Sources claim OLED panels for upcoming LG V30 and G7 smartphones

Sources claim OLED panels for upcoming LG V30 and G7 smartphones
Sources claim OLED panels for upcoming LG V30 and G7 smartphones
LG is set to reduce its reliance on outsourced LCD panels by ramping up OLED production from its own in-house LG Display subsidiary.

LG Display will supposedly supply OLED displays for both the V20 and G6 successors when they launch later this year and in 2017, respectively. This is according to anonymous sources close to The Investor who are also saying that the South Korean manufacturer will begin full-scale OLED production by this July in an attempt to meet demand.

Factories in Gumi, South Korea are responsible for producing the majority of OLED panels in the country. LG announced in 2015 that it would invest in the production of flexible OLED panels in this same city, so the timing of these rumors appear to line-up perfectly with LG's long-term commitment to this particular panel type.

LG had previously dabbled in curved OLED smartphones with the G Flex in 2014 and subsequent G Flex 2 in 2015. Sales were likely not as high as the manufacturer had hoped, but the recent resurgence in OLED technology from critical investors like Apple and Samsung may be reason enough for another good look at the IPS alternative.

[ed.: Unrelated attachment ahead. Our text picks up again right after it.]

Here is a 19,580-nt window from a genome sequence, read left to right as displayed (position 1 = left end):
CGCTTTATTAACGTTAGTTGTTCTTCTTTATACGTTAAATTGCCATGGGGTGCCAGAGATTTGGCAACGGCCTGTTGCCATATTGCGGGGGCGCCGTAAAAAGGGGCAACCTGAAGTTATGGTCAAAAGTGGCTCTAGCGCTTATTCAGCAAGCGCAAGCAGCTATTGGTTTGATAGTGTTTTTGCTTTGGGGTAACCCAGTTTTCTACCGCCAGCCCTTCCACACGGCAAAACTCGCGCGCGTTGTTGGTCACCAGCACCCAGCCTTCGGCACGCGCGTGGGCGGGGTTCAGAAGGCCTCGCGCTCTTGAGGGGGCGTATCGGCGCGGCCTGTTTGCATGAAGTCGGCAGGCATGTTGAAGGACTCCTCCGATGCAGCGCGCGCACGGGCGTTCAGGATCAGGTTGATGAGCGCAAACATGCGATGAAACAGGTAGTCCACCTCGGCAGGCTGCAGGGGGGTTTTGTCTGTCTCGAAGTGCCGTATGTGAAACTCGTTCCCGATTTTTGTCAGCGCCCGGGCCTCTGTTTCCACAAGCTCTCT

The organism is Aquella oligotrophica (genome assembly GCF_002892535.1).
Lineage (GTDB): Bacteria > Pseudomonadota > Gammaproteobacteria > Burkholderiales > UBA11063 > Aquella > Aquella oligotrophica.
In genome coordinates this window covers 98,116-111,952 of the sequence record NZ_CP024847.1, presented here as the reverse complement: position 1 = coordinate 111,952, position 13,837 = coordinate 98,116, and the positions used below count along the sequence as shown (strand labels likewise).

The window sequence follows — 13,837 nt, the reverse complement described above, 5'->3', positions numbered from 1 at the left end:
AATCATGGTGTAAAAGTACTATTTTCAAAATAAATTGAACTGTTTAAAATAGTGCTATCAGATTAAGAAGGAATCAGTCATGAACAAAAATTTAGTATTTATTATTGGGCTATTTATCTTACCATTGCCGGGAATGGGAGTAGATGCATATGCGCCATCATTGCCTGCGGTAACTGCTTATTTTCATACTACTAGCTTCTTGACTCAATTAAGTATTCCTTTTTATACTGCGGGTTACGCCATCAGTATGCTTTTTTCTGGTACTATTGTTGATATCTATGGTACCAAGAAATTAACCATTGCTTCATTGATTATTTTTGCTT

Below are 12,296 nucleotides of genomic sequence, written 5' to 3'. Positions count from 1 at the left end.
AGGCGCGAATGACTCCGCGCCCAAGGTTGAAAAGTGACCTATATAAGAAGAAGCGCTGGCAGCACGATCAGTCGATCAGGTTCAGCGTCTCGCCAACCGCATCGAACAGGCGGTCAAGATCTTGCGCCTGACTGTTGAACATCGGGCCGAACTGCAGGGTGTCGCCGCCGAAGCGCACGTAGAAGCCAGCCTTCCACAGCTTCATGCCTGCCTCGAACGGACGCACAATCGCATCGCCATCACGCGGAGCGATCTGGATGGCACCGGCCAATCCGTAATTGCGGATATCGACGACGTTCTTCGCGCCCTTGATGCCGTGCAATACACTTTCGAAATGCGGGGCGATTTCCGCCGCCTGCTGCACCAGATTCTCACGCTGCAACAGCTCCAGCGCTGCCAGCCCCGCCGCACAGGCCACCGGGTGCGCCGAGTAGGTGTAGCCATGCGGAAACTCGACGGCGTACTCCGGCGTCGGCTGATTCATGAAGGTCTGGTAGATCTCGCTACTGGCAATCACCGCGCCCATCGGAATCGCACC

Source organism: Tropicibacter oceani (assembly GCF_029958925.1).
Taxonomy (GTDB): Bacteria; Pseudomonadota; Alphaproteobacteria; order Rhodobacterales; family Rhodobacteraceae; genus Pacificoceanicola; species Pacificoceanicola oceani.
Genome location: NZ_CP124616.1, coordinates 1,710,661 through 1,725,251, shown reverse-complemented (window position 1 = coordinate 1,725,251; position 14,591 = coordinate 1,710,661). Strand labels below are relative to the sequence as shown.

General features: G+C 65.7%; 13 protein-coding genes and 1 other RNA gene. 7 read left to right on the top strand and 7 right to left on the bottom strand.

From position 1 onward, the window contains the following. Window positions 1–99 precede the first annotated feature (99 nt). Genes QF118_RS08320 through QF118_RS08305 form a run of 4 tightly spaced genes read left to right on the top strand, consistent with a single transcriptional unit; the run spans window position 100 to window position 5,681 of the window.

Google is investing nearly $1 billion USD in LG to hasten OLED production to suggest that future Pixel smartphones may sport these new panels as standard to better compete with future iPhone models.

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> Notebook / Laptop Reviews and News > News > News Archive > Newsarchive 2017 05 > Sources claim OLED panels for upcoming LG V30 and G7 smartphones
Allen Ngo, 2017-05-19 (Update: 2017-05-19)
Allen Ngo
Allen Ngo - US Editor in Chief
After graduating with a B.S. in environmental hydrodynamics from the University of California, I studied reactor physics to become licensed by the U.S. NRC to operate nuclear reactors. There's a striking level of appreciation you gain for everyday consumer electronics after working with modern nuclear reactivity systems astonishingly powered by computers from the 80s. When I'm not managing day-to-day activities and US review articles on Notebookcheck, you can catch me following the eSports scene and the latest gaming news.